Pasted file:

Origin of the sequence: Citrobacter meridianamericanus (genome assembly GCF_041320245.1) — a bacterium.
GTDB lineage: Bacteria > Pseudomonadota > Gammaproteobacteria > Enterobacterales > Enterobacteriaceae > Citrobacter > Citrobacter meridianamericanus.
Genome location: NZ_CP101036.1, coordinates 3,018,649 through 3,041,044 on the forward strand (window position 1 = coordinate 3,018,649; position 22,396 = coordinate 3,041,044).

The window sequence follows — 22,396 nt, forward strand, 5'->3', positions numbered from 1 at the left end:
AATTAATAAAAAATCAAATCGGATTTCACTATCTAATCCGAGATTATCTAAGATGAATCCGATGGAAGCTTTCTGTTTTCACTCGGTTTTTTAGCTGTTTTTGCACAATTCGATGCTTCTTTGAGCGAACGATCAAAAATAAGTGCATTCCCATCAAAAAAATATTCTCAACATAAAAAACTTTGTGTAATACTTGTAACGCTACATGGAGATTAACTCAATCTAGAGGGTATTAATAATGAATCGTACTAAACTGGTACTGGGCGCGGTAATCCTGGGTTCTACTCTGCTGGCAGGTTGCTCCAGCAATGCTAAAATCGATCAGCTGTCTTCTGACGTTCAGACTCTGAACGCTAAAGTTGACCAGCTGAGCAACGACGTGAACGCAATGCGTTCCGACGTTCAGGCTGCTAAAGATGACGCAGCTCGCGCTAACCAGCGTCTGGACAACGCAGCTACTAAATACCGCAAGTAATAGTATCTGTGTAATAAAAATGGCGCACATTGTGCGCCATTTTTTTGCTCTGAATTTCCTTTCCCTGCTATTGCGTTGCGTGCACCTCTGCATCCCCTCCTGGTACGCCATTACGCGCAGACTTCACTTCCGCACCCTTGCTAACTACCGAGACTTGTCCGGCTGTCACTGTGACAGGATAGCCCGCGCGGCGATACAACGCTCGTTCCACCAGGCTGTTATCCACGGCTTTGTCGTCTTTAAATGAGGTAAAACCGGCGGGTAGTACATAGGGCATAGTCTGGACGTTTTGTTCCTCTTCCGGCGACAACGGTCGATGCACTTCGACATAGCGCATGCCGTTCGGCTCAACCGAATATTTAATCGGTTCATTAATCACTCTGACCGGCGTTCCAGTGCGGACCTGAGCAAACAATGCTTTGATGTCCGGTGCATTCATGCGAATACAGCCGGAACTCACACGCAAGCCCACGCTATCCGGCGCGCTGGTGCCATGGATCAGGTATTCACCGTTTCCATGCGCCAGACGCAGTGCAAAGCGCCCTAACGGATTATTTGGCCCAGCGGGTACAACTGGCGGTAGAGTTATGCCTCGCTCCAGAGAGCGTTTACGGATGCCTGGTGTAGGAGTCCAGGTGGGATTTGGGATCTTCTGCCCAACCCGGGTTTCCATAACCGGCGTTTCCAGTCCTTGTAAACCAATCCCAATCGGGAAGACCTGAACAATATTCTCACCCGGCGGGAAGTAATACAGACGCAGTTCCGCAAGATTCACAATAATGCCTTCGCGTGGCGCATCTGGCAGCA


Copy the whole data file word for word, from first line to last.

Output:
Origin of the sequence: Citrobacter meridianamericanus (genome assembly GCF_041320245.1) — a bacterium.
GTDB lineage: Bacteria > Pseudomonadota > Gammaproteobacteria > Enterobacterales > Enterobacteriaceae > Citrobacter > Citrobacter meridianamericanus.
Genome location: NZ_CP101036.1, coordinates 3,018,649 through 3,041,044 on the forward strand (window position 1 = coordinate 3,018,649; position 22,396 = coordinate 3,041,044).

The window sequence follows — 22,396 nt, forward strand, 5'->3', positions numbered from 1 at the left end:
AATTAATAAAAAATCAAATCGGATTTCACTATCTAATCCGAGATTATCTAAGATGAATCCGATGGAAGCTTTCTGTTTTCACTCGGTTTTTTAGCTGTTTTTGCACAATTCGATGCTTCTTTGAGCGAACGATCAAAAATAAGTGCATTCCCATCAAAAAAATATTCTCAACATAAAAAACTTTGTGTAATACTTGTAACGCTACATGGAGATTAACTCAATCTAGAGGGTATTAATAATGAATCGTACTAAACTGGTACTGGGCGCGGTAATCCTGGGTTCTACTCTGCTGGCAGGTTGCTCCAGCAATGCTAAAATCGATCAGCTGTCTTCTGACGTTCAGACTCTGAACGCTAAAGTTGACCAGCTGAGCAACGACGTGAACGCAATGCGTTCCGACGTTCAGGCTGCTAAAGATGACGCAGCTCGCGCTAACCAGCGTCTGGACAACGCAGCTACTAAATACCGCAAGTAATAGTATCTGTGTAATAAAAATGGCGCACATTGTGCGCCATTTTTTTGCTCTGAATTTCCTTTCCCTGCTATTGCGTTGCGTGCACCTCTGCATCCCCTCCTGGTACGCCATTACGCGCAGACTTCACTTCCGCACCCTTGCTAACTACCGAGACTTGTCCGGCTGTCACTGTGACAGGATAGCCCGCGCGGCGATACAACGCTCGTTCCACCAGGCTGTTATCCACGGCTTTGTCGTCTTTAAATGAGGTAAAACCGGCGGGTAGTACATAGGGCATAGTCTGGACGTTTTGTTCCTCTTCCGGCGACAACGGTCGATGCACTTCGACATAGCGCATGCCGTTCGGCTCAACCGAATATTTAATCGGTTCATTAATCACTCTGACCGGCGTTCCAGTGCGGACCTGAGCAAACAATGCTTTGATGTCCGGTGCATTCATGCGAATACAGCCGGAACTCACACGCAAGCCCACGCTATCCGGCGCGCTGGTGCCATGGATCAGGTATTCACCGTTTCCATGCGCCAGACGCAGTGCAAAGCGCCCTAACGGATTATTTGGCCCAGCGGGTACAACTGGCGGTAGAGTTATGCCTCGCTCCAGAGAGCGTTTACGGATGCCTGGTGTAGGAGTCCAGGTGGGATTTGGGATCTTCTGCCCAACCCGGGTTTCCATAACCGGCGTTTCCAGTCCTTGTAAACCAATCCCAATCGGGAAGACCTGAACAATATTCTCACCCGGCGGGAAGTAATACAGACGCAGTTCCGCAAGATTCACAATAATGCCTTCGCGTGGCGCATCTGGCAGCA